It was worth a PhD to Heather Driscoll and untold sums to Adidas – how to make football boots grip without sticking.
She worked on the conflict between speed and agility at Hallam University’s Centre for Sports Engineering Research investigating boot-pitch interactions, in partnership with Adidas.
The project formed part of the company’s long-term research into the traction of football boots and stud configurations.
Dr Driscoll used analytical and computational modelling, experimental and player testing, high-speed video analysis, image processing, data analysis and design.
She began with three months at Adidas’ headquarters in Germany using test facilities to collate data for her research. She worked with the company as her doctorate progressed, with regular phone conference meetings as well as workshops in Sheffield and in Germany.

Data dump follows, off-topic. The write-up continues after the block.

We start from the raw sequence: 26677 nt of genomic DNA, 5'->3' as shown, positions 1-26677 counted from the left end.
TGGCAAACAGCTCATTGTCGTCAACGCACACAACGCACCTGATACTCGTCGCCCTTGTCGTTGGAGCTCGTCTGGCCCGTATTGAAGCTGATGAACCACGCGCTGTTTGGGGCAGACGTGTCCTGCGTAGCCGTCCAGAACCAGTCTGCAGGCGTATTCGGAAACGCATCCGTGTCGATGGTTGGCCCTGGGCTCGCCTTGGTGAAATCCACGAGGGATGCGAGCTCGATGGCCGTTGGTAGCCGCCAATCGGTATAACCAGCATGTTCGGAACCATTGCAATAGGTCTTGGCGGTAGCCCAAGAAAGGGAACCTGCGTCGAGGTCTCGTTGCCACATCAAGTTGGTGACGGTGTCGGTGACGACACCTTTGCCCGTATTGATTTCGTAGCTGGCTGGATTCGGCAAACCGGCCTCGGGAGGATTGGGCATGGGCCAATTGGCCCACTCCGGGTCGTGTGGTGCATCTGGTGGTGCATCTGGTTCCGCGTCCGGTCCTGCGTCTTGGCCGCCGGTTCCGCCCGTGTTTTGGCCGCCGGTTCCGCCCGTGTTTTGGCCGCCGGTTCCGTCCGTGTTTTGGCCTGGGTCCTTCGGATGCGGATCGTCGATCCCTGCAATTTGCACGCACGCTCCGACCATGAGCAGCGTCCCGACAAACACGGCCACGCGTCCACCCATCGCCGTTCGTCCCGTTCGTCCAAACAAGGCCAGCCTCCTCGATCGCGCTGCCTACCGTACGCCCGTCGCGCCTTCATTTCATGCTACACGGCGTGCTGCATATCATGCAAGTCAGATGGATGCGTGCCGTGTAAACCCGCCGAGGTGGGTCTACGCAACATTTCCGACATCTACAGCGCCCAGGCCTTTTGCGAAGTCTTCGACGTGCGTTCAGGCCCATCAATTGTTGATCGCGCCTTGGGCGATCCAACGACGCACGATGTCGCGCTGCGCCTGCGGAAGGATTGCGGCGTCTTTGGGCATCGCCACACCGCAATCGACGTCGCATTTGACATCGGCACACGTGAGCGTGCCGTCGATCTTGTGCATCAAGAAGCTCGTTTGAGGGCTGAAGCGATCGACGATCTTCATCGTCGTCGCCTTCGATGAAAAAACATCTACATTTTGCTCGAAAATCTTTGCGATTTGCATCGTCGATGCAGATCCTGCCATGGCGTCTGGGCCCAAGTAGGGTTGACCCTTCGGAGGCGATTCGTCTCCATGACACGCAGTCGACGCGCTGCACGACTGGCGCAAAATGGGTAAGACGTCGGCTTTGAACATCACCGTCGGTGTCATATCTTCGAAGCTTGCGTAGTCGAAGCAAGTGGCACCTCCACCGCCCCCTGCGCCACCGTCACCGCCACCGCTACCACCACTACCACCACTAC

She said: “It certainly helped me knowing my work was applicable in the real world. I saw all elements of the company – design, process and manufacturing – and they showed me round saying, ‘this is how you can help us in the future’.”
Since completing her PhD, Dr Driscoll, now a research associate in the university’s equipment mechanics team, has been involved in two consultancy projects for Adidas.